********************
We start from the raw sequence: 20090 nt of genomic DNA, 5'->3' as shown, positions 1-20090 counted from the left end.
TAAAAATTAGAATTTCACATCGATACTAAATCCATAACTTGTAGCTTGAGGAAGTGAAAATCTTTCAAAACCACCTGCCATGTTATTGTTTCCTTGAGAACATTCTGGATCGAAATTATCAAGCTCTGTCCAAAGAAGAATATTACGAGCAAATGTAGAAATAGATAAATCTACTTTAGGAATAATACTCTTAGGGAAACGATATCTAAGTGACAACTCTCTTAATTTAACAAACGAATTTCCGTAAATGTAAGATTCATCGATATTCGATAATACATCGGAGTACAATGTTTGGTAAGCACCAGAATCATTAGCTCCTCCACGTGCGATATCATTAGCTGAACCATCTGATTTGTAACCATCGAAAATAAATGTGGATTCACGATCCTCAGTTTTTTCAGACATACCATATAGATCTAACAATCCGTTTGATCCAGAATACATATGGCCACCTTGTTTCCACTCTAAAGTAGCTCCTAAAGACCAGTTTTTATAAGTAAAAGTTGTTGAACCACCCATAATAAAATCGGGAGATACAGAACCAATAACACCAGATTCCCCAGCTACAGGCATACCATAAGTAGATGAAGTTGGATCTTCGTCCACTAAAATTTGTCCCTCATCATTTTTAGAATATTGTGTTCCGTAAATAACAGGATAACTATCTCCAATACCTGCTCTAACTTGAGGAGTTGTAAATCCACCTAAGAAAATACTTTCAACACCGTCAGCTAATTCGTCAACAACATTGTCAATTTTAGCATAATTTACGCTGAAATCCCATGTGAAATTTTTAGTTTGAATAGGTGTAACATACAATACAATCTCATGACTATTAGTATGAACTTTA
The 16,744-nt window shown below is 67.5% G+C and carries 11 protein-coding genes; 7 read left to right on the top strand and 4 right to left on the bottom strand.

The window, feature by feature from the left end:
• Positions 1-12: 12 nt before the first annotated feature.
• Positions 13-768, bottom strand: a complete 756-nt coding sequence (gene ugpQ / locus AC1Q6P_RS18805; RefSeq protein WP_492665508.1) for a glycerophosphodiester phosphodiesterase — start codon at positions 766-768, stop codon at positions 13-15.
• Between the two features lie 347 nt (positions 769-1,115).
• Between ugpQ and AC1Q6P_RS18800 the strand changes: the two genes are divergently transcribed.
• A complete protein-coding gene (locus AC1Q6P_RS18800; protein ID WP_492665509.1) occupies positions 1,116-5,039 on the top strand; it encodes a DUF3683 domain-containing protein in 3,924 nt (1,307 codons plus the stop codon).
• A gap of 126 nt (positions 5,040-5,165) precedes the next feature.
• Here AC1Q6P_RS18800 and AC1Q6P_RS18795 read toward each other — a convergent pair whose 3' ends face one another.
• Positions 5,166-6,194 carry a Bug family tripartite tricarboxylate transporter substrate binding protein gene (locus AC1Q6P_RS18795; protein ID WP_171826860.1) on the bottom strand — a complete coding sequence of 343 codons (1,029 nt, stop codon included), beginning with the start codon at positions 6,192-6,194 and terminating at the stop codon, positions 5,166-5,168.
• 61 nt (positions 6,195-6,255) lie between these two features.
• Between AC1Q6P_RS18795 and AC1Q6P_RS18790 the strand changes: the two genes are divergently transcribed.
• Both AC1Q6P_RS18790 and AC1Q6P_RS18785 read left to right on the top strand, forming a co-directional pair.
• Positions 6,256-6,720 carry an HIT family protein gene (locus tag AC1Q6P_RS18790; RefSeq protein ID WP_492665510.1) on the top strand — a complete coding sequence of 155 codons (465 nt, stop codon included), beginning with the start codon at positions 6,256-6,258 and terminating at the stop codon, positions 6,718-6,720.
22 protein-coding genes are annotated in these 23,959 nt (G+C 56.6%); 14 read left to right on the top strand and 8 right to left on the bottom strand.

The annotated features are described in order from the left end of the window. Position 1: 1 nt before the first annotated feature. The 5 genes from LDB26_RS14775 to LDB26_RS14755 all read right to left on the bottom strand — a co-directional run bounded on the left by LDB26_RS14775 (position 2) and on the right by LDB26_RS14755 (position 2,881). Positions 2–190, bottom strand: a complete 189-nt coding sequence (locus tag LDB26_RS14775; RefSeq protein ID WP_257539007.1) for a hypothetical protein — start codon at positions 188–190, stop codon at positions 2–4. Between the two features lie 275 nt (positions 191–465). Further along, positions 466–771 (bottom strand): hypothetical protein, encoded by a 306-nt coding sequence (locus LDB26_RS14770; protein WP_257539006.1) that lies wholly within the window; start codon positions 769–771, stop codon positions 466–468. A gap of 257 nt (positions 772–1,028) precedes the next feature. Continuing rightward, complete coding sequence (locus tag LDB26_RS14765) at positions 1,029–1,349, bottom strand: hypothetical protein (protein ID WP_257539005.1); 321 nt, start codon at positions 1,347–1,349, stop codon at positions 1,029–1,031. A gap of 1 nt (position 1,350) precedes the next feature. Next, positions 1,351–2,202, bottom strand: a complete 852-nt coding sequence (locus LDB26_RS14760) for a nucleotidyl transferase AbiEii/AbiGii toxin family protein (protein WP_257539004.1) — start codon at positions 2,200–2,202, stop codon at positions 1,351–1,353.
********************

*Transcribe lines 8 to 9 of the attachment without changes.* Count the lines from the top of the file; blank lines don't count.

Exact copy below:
• Between ugpQ and AC1Q6P_RS18800 the strand changes: the two genes are divergently transcribed.
• A complete protein-coding gene (locus AC1Q6P_RS18800; protein ID WP_492665509.1) occupies positions 1,116-5,039 on the top strand; it encodes a DUF3683 domain-containing protein in 3,924 nt (1,307 codons plus the stop codon).